/dev/null is a character special device file on Unix systems. Any information written to /dev/null is discarded by its driver; reading from /dev/null results in EOF.

/dev/null is often used in Unix shell programming; for example:

  • <tt>cp /dev/null somefile</tt>
creates an empty file or empties an existing file
  • <tt>some-command 2>/dev/null</tt>
discards the stderr output of some-command

/dev/null is not only used by users and scripts; oftentimes, it is used in C programs. For example, when a program daemonizes itself, it will likely close stdin, stdout and stderr and reopen them to /dev/null. This ensures that the program will not be blocked waiting for terminal I/O if it is disassociated from its terminal, nor will it send spurious messages to the system console if the programmer accidentally leaves in a printf statement. As another example, some setuid programs were recently found to have security vulnerabilities as they expected stdin, stdout and stderr to already be open at launch. Since file descriptors are allocated linearly, the next file the setuid program opens will use file descriptor 0, 1 or 2 and reading or writing from these files interferes with the program’s behaviour. Linux and *BSD addressed this issue with a kernel patch that examines the file descriptor table for setuid programs upon exec() and opens file descriptors 0, 1 or 2 to /dev/null if they are not already open.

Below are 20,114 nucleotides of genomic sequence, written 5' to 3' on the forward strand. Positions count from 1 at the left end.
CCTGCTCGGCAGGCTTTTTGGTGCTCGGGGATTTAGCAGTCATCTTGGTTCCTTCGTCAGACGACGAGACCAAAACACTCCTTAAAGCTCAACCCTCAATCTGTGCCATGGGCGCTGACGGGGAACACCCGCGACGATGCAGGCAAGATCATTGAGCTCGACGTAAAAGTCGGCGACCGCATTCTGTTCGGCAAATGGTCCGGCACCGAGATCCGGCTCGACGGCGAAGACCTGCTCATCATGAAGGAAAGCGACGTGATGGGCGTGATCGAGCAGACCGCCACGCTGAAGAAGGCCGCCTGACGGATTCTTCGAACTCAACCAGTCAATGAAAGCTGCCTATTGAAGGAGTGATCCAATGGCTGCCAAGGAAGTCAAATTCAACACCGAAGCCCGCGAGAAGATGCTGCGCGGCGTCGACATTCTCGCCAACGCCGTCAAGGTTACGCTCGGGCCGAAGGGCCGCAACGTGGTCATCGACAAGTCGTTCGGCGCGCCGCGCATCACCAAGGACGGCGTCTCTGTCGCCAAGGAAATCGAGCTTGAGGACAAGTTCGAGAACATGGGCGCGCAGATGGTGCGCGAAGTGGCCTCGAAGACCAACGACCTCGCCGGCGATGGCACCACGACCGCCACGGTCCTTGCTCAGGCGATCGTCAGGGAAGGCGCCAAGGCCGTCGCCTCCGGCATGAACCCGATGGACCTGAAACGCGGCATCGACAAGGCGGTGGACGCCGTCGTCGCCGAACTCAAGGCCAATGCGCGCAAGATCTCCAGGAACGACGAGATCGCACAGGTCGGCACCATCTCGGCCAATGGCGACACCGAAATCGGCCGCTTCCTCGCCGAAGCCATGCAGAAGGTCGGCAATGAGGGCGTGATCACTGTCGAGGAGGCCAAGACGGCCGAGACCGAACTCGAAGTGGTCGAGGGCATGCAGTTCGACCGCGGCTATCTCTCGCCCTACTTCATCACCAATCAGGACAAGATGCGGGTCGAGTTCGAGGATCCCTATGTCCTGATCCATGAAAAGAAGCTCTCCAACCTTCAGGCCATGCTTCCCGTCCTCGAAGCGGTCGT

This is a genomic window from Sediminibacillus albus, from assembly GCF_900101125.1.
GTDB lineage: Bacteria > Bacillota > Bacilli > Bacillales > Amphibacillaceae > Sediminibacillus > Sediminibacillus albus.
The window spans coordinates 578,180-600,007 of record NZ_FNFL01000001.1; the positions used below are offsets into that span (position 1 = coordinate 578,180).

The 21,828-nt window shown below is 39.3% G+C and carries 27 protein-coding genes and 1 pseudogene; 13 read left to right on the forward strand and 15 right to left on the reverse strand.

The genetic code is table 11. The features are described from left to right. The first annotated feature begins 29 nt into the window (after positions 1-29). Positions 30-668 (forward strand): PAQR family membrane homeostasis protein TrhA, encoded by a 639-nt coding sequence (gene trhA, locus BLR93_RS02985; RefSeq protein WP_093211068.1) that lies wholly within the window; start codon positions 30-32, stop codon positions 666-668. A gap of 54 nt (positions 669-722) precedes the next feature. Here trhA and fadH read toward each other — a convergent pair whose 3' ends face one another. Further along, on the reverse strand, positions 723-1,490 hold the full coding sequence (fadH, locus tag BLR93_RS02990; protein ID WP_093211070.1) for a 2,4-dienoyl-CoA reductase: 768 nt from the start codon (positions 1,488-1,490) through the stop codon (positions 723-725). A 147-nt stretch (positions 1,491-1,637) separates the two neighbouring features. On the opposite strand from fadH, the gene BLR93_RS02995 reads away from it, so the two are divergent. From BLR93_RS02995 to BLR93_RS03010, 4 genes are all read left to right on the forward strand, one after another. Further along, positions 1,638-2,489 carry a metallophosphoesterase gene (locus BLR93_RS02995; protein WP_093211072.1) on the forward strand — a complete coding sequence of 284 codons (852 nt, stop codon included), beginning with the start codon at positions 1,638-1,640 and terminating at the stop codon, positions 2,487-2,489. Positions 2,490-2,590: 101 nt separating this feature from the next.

The path <tt>/dev/null</tt> must point to the null special character file according to the Single Unix Specification ( This occasionally does not happen; for example, a chroot environment missing a /dev/null file is non-compliant. For maximum portability, programs should check for <tt><paths.h></tt> and then check for <tt>-PATH-DEVNULL</tt> and if unavailable, fall back to <tt>”/dev/null”</tt>.

The term has entered the day-to-day vocabulary of many Unix users; for example “Send that cease-and-desist letter to /dev/null!” or “I procmail all my spam to /dev/null.”

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